(3) Patterson, A. Lindo. "Ambiguities in the X-ray analysis of crystal structures." Physical Review 65.5-6 (1944): 195.

(4) Senechal, Marjorie. "A point set puzzle revisited." European Journal of Combinatorics 29.8 (2008): 1933-1944.

The separate literature threads were united by Toussaint, as mentioned above.

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  • $\begingroup$ I enjoyed this amusing rendition. $\endgroup$ – T. Amdeberhan May 25 '17 at 16:18
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Not particularly profound, but with far-reaching practical consequences, is this equivalence between results from 19th century astronomy and 20th century digital data processing: The efficient method invented by Gauss (1805) to calculate the interpolation of orbits of celestial bodies was rediscovered a century and a half later by Cooley and Tukey (1965) to calculate the discrete Fourier transform of $N$ numbers, see Gauss and the history of the Fast Fourier Transform.

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    $\begingroup$ "not profound"? To the contrary, it is commendable. $\endgroup$ – T. Amdeberhan May 25 '17 at 16:03
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An example which always puzzled me is J. Milnor's paper entitled Eigenvalues of the Laplace operator on certain manifolds, Proc. Nat. Acad. Sci. U.S.A. 51 1964, 542. The whole paper occupies about half a page and essentially consists of explaining an implication of one result in the references. It just brings to the attention of the specialists in one area (spectral theory) a known result from completely different area (theory of lattices).

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  • $\begingroup$ Very nice indeed! $\endgroup$ – T. Amdeberhan May 25 '17 at 16:35
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The Lovasz Local Lemma in combinatorics (due to Erdös and Lovász) is essentially equivalent to a theorem of Dobrushin in statistical mechanics, as pointed out by Scott and Sokal in their paper "On Dependency Graphs and the Lattice Gas".

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  • $\begingroup$ Very nice example! To be more specific the relevant part of statistical mechanics is the method of cluster expansions. $\endgroup$ – Abdelmalek Abdesselam May 25 '17 at 17:51
  • $\begingroup$ This is a really nice example --- thanks for sharing it! $\endgroup$ – Suvrit May 25 '17 at 17:57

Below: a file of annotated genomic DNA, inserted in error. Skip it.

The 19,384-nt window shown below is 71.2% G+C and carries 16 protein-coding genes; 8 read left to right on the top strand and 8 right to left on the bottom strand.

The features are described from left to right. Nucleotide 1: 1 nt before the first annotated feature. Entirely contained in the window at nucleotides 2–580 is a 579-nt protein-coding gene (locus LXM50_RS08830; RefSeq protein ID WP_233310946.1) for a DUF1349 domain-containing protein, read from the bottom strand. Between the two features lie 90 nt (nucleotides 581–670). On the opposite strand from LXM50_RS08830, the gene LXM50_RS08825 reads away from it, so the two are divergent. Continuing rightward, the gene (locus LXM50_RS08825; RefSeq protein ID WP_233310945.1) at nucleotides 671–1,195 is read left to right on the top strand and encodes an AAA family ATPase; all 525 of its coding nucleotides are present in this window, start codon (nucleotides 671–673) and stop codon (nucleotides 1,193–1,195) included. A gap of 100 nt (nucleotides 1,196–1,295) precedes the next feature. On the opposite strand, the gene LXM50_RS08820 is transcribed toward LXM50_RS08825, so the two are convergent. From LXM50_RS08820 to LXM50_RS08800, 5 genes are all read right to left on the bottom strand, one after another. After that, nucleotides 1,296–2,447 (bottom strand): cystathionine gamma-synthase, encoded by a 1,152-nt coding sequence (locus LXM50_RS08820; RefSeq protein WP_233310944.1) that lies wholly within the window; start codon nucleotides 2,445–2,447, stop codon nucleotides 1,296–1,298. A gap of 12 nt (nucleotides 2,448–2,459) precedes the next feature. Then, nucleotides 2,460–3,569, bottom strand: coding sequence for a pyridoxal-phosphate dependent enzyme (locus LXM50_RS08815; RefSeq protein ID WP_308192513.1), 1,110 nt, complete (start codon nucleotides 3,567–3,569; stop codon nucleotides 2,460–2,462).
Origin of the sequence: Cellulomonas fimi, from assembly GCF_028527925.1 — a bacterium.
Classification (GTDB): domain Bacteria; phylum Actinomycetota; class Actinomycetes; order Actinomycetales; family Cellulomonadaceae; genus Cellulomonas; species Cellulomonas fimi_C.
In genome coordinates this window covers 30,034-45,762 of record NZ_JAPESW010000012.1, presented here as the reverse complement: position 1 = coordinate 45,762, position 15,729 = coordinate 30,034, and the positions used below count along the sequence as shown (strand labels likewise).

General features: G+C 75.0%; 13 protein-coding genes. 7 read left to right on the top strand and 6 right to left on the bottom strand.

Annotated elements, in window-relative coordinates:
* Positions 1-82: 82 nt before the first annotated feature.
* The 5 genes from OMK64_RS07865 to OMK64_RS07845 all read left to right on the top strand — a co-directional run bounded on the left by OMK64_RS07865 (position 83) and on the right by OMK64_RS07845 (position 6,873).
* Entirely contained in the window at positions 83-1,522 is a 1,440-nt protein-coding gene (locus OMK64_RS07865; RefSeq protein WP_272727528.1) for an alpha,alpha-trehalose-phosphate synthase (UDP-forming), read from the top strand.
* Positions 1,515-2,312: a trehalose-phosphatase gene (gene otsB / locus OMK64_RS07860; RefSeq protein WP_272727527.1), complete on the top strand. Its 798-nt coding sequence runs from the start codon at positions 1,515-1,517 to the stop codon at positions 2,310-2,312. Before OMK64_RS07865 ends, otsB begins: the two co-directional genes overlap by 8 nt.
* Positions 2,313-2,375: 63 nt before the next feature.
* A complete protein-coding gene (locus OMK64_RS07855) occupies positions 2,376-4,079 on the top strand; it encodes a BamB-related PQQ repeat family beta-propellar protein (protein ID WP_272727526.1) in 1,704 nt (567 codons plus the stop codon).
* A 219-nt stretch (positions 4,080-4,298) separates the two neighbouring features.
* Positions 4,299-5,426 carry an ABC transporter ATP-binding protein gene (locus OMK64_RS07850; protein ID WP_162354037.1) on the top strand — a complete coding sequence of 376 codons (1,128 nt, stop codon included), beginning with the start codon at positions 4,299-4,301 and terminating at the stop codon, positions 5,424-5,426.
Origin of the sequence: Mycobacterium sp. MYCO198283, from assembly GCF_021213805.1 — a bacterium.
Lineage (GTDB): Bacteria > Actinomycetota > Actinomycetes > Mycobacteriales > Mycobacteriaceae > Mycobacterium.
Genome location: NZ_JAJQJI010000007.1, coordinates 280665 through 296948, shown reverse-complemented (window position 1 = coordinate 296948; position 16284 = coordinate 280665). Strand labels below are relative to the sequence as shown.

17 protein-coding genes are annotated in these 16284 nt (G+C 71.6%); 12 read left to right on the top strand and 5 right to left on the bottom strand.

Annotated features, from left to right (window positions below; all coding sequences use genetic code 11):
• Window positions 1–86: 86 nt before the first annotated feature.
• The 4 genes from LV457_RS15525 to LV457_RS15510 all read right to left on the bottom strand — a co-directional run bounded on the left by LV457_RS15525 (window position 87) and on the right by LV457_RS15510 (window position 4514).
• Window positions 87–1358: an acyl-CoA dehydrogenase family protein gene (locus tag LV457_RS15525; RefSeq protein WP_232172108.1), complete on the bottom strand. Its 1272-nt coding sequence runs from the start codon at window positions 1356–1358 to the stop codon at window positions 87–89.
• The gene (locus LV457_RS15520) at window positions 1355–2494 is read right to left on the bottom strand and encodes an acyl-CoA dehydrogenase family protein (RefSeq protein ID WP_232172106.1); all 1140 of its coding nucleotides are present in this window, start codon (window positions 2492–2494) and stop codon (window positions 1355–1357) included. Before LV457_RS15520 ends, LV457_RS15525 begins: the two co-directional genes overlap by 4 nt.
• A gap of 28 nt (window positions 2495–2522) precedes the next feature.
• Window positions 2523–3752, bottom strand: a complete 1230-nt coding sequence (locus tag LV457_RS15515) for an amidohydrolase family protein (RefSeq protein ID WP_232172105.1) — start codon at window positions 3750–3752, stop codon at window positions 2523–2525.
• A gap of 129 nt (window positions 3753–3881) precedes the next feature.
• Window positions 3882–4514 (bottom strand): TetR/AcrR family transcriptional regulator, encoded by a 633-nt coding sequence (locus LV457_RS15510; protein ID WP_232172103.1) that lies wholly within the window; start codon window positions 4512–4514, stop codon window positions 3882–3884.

• $\begingroup$ Anthony: Yes, this too, is compelling. Thanks also to Abdelmalek. $\endgroup$ – T. Amdeberhan May 25 '17 at 17:58
  • $\begingroup$ As a follow up to this kind of result there was a thematic program at the Newton Institute newton.ac.uk/event/csm as well as the creation of a new journal AIHP D ems-ph.org/journals/journal.php?jrn=aihpd $\endgroup$ – Abdelmalek Abdesselam May 25 '17 at 17:59
  • $\begingroup$ This time the latter author did not commit a Sokal affair. $\endgroup$ – Jeppe Stig Nielsen May 26 '17 at 9:08
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In 1927, Macaulay wrote down some explicit combinatorial conditions for a sequence $(k_0,k_1,\ldots)$ to be a so-called "$O$-sequence." He was motivated to study $O$-sequences because he showed that the $h$-sequence $(h_0,h_1,\ldots)$ of a Cohen-Macaulay ring $A=R/I$ must be an $O$-sequence. These combinatorial conditions turn out to be exactly equivalent to the inequalities on the $h$-vector implied by the "upper bound conjecture" (now a theorem), which says that the face vector of a convex polytope (or more generally a simplicial sphere) is maximized by the cyclic polytopes. See Stanley's paper "The Upper Bound Theorem and Cohen-Macaulay Rings" for details on this history (http://math.mit.edu/~rstan/pubs/pubfiles/27.pdf). It is remarkable that the exact same set of inequalities was written down in what had been before Stanley's work two rather independent communities: commutative algebra and convex geometry.

EDIT: I realized much later I was slightly conflating two different things in the previous paragraph; $O$-sequences (also called "Macaulay vectors" among other names) do factor into the proof of the UBT, as explained in Stanley's paper above, but the exact inequalities defining $O$-sequences are more precisely related to McMullen's $g$-conjecture characterizing all possible $f$-vectors of simplicial polytopes (not just maximal $f$-vectors). See the following surveys on the $g$-conjecture: https://arxiv.org/abs/1411.0987 or http://www.billchen.org/unpublished/g-conjecture/g-conjecture-english.pdf or https://math.berkeley.edu/~ceur/notes_pdf/Eur_gConj.pdf.

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    $\begingroup$ Also a very nice example. In the same vein (commutative algebra/convex geometry), one could also mention Tessier's proof of the Alexandrov-Fenchel inequality. $\endgroup$ – Abdelmalek Abdesselam May 25 '17 at 18:13
  • $\begingroup$ Sam: this is a wonderful case in point. It pleases me more because it is combinatorial. $\endgroup$ – T. Amdeberhan May 25 '17 at 18:16
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Pappus and Pascal theorems are good examples of results in classical geometry that reappeared in a rather different context as special cases of the associativity of the addition law on planar cubics.